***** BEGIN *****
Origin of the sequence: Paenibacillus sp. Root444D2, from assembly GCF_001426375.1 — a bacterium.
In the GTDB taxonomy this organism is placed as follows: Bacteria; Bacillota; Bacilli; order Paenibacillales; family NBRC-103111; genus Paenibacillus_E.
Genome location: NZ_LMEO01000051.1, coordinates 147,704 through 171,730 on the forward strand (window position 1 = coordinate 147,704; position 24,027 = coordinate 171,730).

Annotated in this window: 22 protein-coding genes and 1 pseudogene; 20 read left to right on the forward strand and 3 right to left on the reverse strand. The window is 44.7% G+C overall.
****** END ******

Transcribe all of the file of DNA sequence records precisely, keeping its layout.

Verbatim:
Origin of the sequence: Paenibacillus sp. Root444D2, from assembly GCF_001426375.1 — a bacterium.
In the GTDB taxonomy this organism is placed as follows: Bacteria; Bacillota; Bacilli; order Paenibacillales; family NBRC-103111; genus Paenibacillus_E.
Genome location: NZ_LMEO01000051.1, coordinates 147,704 through 171,730 on the forward strand (window position 1 = coordinate 147,704; position 24,027 = coordinate 171,730).

Annotated in this window: 22 protein-coding genes and 1 pseudogene; 20 read left to right on the forward strand and 3 right to left on the reverse strand. The window is 44.7% G+C overall.